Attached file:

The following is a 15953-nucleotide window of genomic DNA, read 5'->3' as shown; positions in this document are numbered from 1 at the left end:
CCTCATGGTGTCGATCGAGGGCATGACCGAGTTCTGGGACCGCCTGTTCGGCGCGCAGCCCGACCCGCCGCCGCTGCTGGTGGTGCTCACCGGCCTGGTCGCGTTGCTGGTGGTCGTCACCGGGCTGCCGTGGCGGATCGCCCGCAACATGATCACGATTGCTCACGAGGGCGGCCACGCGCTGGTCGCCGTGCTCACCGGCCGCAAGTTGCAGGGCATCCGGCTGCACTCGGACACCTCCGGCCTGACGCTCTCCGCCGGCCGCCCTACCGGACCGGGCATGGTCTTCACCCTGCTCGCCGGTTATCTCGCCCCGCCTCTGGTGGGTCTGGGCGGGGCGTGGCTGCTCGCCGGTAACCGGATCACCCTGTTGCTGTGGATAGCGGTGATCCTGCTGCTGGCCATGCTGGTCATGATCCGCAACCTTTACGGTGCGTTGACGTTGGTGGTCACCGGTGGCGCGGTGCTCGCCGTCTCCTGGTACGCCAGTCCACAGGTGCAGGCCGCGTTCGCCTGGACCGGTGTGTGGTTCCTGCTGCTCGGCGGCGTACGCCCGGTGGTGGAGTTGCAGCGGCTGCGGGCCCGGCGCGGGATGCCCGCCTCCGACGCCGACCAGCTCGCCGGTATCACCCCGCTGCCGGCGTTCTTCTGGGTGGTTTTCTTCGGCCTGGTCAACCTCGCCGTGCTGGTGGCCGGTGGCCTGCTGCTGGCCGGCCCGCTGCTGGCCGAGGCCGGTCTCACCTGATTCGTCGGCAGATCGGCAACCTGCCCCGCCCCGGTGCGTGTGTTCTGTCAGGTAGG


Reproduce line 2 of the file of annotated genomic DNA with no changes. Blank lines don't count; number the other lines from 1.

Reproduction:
CCTCATGGTGTCGATCGAGGGCATGACCGAGTTCTGGGACCGCCTGTTCGGCGCGCAGCCCGACCCGCCGCCGCTGCTGGTGGTGCTCACCGGCCTGGTCGCGTTGCTGGTGGTCGTCACCGGGCTGCCGTGGCGGATCGCCCGCAACATGATCACGATTGCTCACGAGGGCGGCCACGCGCTGGTCGCCGTGCTCACCGGCCGCAAGTTGCAGGGCATCCGGCTGCACTCGGACACCTCCGGCCTGACGCTCTCCGCCGGCCGCCCTACCGGACCGGGCATGGTCTTCACCCTGCTCGCCGGTTATCTCGCCCCGCCTCTGGTGGGTCTGGGCGGGGCGTGGCTGCTCGCCGGTAACCGGATCACCCTGTTGCTGTGGATAGCGGTGATCCTGCTGCTGGCCATGCTGGTCATGATCCGCAACCTTTACGGTGCGTTGACGTTGGTGGTCACCGGTGGCGCGGTGCTCGCCGTCTCCTGGTACGCCAGTCCACAGGTGCAGGCCGCGTTCGCCTGGACCGGTGTGTGGTTCCTGCTGCTCGGCGGCGTACGCCCGGTGGTGGAGTTGCAGCGGCTGCGGGCCCGGCGCGGGATGCCCGCCTCCGACGCCGACCAGCTCGCCGGTATCACCCCGCTGCCGGCGTTCTTCTGGGTGGTTTTCTTCGGCCTGGTCAACCTCGCCGTGCTGGTGGCCGGTGGCCTGCTGCTGGCCGGCCCGCTGCTGGCCGAGGCCGGTCTCACCTGATTCGTCGGCAGATCGGCAACCTGCCCCGCCCCGGTGCGTGTGTTCTGTCAGGTAGG